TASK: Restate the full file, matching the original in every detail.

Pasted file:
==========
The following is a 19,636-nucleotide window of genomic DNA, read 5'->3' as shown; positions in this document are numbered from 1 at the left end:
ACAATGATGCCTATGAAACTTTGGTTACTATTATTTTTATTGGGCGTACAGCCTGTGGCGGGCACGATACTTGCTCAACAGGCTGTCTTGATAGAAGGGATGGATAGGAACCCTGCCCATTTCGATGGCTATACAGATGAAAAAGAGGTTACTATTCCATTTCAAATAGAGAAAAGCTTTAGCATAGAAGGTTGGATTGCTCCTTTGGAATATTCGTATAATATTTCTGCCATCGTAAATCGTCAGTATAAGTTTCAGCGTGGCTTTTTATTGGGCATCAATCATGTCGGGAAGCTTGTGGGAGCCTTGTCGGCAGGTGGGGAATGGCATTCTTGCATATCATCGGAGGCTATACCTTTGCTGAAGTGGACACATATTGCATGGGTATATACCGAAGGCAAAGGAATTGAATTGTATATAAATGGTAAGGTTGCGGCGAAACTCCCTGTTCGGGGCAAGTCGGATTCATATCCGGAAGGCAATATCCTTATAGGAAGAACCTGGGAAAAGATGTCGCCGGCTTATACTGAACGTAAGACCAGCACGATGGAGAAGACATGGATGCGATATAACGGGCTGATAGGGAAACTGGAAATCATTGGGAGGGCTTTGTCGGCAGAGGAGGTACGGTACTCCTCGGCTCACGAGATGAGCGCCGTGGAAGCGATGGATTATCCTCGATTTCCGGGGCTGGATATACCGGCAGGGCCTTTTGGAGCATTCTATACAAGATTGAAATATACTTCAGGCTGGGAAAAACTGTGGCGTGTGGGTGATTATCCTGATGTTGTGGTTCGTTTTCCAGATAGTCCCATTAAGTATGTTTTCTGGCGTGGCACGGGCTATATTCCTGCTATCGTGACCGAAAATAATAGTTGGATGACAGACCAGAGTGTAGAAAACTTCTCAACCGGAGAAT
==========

The following is a 19,636-nucleotide window of genomic DNA, read 5'->3' as shown; positions in this document are numbered from 1 at the left end:
ACAATGATGCCTATGAAACTTTGGTTACTATTATTTTTATTGGGCGTACAGCCTGTGGCGGGCACGATACTTGCTCAACAGGCTGTCTTGATAGAAGGGATGGATAGGAACCCTGCCCATTTCGATGGCTATACAGATGAAAAAGAGGTTACTATTCCATTTCAAATAGAGAAAAGCTTTAGCATAGAAGGTTGGATTGCTCCTTTGGAATATTCGTATAATATTTCTGCCATCGTAAATCGTCAGTATAAGTTTCAGCGTGGCTTTTTATTGGGCATCAATCATGTCGGGAAGCTTGTGGGAGCCTTGTCGGCAGGTGGGGAATGGCATTCTTGCATATCATCGGAGGCTATACCTTTGCTGAAGTGGACACATATTGCATGGGTATATACCGAAGGCAAAGGAATTGAATTGTATATAAATGGTAAGGTTGCGGCGAAACTCCCTGTTCGGGGCAAGTCGGATTCATATCCGGAAGGCAATATCCTTATAGGAAGAACCTGGGAAAAGATGTCGCCGGCTTATACTGAACGTAAGACCAGCACGATGGAGAAGACATGGATGCGATATAACGGGCTGATAGGGAAACTGGAAATCATTGGGAGGGCTTTGTCGGCAGAGGAGGTACGGTACTCCTCGGCTCACGAGATGAGCGCCGTGGAAGCGATGGATTATCCTCGATTTCCGGGGCTGGATATACCGGCAGGGCCTTTTGGAGCATTCTATACAAGATTGAAATATACTTCAGGCTGGGAAAAACTGTGGCGTGTGGGTGATTATCCTGATGTTGTGGTTCGTTTTCCAGATAGTCCCATTAAGTATGTTTTCTGGCGTGGCACGGGCTATATTCCTGCTATCGTGACCGAAAATAATAGTTGGATGACAGACCAGAGTGTAGAAAACTTCTCAACCGGAGAAT